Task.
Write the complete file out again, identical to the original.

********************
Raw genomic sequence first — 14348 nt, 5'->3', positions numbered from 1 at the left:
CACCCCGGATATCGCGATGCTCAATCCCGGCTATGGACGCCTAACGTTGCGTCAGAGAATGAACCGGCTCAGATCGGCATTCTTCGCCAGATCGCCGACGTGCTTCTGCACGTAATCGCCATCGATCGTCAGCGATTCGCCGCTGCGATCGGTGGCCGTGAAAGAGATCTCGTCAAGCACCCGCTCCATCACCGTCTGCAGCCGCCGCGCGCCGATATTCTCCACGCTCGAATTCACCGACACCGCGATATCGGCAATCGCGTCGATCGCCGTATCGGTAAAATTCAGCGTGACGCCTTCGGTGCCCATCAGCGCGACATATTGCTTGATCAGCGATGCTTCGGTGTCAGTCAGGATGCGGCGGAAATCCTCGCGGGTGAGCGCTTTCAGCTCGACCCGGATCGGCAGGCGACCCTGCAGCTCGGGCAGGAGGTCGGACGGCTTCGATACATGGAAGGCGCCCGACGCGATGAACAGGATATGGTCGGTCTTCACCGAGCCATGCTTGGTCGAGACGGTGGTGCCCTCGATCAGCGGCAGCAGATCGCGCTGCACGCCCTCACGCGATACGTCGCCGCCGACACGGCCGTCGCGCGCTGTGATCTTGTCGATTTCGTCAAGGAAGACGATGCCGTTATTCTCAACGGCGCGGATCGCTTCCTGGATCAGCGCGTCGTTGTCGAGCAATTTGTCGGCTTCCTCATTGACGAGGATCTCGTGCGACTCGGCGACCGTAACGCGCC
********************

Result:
Raw genomic sequence first — 14348 nt, 5'->3', positions numbered from 1 at the left:
CACCCCGGATATCGCGATGCTCAATCCCGGCTATGGACGCCTAACGTTGCGTCAGAGAATGAACCGGCTCAGATCGGCATTCTTCGCCAGATCGCCGACGTGCTTCTGCACGTAATCGCCATCGATCGTCAGCGATTCGCCGCTGCGATCGGTGGCCGTGAAAGAGATCTCGTCAAGCACCCGCTCCATCACCGTCTGCAGCCGCCGCGCGCCGATATTCTCCACGCTCGAATTCACCGACACCGCGATATCGGCAATCGCGTCGATCGCCGTATCGGTAAAATTCAGCGTGACGCCTTCGGTGCCCATCAGCGCGACATATTGCTTGATCAGCGATGCTTCGGTGTCAGTCAGGATGCGGCGGAAATCCTCGCGGGTGAGCGCTTTCAGCTCGACCCGGATCGGCAGGCGACCCTGCAGCTCGGGCAGGAGGTCGGACGGCTTCGATACATGGAAGGCGCCCGACGCGATGAACAGGATATGGTCGGTCTTCACCGAGCCATGCTTGGTCGAGACGGTGGTGCCCTCGATCAGCGGCAGCAGATCGCGCTGCACGCCCTCACGCGATACGTCGCCGCCGACACGGCCGTCGCGCGCTGTGATCTTGTCGATTTCGTCAAGGAAGACGATGCCGTTATTCTCAACGGCGCGGATCGCTTCCTGGATCAGCGCGTCGTTGTCGAGCAATTTGTCGGCTTCCTCATTGACGAGGATCTCGTGCGACTCGGCGACCGTAACGCGCC